alexa Different elongation pathways in the biosynthesis of acyl groups of trichome exudate sugar esters from various solanaceous plants.
Pharmaceutical Sciences

Pharmaceutical Sciences

Journal of Bioequivalence & Bioavailability

Author(s): Kroumova AB, Wagner GJ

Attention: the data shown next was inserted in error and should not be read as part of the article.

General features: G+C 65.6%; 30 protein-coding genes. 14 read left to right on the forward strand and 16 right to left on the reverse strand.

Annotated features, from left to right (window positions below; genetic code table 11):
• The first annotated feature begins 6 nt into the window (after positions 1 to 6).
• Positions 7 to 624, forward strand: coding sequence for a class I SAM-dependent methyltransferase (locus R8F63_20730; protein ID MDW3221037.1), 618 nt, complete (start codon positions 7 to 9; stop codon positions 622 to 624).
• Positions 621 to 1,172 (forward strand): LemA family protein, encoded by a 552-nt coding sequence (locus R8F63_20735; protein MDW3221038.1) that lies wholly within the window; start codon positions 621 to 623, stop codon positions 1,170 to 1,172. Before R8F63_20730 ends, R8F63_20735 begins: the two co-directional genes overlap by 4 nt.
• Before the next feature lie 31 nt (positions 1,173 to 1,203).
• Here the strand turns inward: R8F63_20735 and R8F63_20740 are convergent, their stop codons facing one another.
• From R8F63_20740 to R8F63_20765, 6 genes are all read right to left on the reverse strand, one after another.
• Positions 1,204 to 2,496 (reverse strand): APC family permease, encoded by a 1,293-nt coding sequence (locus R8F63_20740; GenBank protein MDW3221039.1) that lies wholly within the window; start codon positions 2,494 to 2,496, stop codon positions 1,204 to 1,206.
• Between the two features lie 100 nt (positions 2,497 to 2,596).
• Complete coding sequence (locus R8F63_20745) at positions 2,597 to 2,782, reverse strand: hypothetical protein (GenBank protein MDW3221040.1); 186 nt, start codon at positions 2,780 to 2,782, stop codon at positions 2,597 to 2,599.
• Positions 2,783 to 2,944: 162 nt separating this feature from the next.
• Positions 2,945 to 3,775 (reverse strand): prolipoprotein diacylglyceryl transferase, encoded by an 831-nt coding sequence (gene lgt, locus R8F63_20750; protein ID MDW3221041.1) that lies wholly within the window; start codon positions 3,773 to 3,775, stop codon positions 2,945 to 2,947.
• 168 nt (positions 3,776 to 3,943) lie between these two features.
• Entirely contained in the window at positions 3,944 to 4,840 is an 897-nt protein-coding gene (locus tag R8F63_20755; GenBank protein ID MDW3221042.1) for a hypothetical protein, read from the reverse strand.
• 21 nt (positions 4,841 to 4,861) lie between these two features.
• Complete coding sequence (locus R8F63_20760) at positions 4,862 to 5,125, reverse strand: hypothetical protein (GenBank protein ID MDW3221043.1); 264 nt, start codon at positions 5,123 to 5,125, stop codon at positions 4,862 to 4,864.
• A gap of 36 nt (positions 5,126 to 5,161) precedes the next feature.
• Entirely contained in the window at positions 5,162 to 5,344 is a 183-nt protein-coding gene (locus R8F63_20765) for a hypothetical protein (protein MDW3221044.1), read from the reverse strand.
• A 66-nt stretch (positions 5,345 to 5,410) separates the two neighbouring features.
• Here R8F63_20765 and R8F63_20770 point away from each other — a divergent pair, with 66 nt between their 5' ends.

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Abstract Two common pathways are known for elongation of aliphatic acids via acetate in biological organisms: the fatty acid synthase (FAS) and the alpha-ketoacid elongation (alphaKAE) pathways. The alphaKAE route is utilized in many biosynthetic pathways, including the tricarboxylic acid cycle, leucine biosynthesis, and in formation of coenzyme B, glucosinolates, alpha-ketoadipate, sugar-ester acyl acids, short-chain alcohols of yeast and Clostridium species, 2-amino-4-methylhex-4-enoic acid, and l-gamma-phenyl butyrine. In the FAS route, both carbons from acetyl-acyl carrier protein are retained per elongation cycle, while in the alphaKAE route only one carbon from acetyl-coenzyme A is retained. Available evidence indicates that different members of the family Solanaceae may use one or the other of these elongation mechanisms in the synthesis of acyl groups of trichome-exuded sugar esters. In both, precursors for elongation are derived from branched-chain amino acid metabolism. Here we compared radiolabeling patterns in sugar-ester acyl groups from trichomes (the specific tissue in which sugar esters are synthesized) of the tobaccos, Nicotiana benthamiana, N. gossei, N. glutinosa, of Petunia x hybrida cv. Falcon Red & White, and Datura metel, and epidermal peels of Lycopsersicon pennellii after their synthesis from [2-(14)C]-, [1-(14)C]- and [1,2-(14)C]acetate. Recovered acyl acids were purified and then degraded to determine label distribution between the carboxyl termini and the remainder of the molecules. Six- and 20-h incubations were studied, and membrane fatty acids were monitored as internal controls for FAS-mediated elongation. Results are consistent with participation of alphaKAE in synthesis of sugar-ester acyl groups of tobaccos and petunia, but apparently FAS is utilized in the formation of these groups in L. pennellii and D. metel. This article was published in Planta and referenced in Journal of Bioequivalence & Bioavailability

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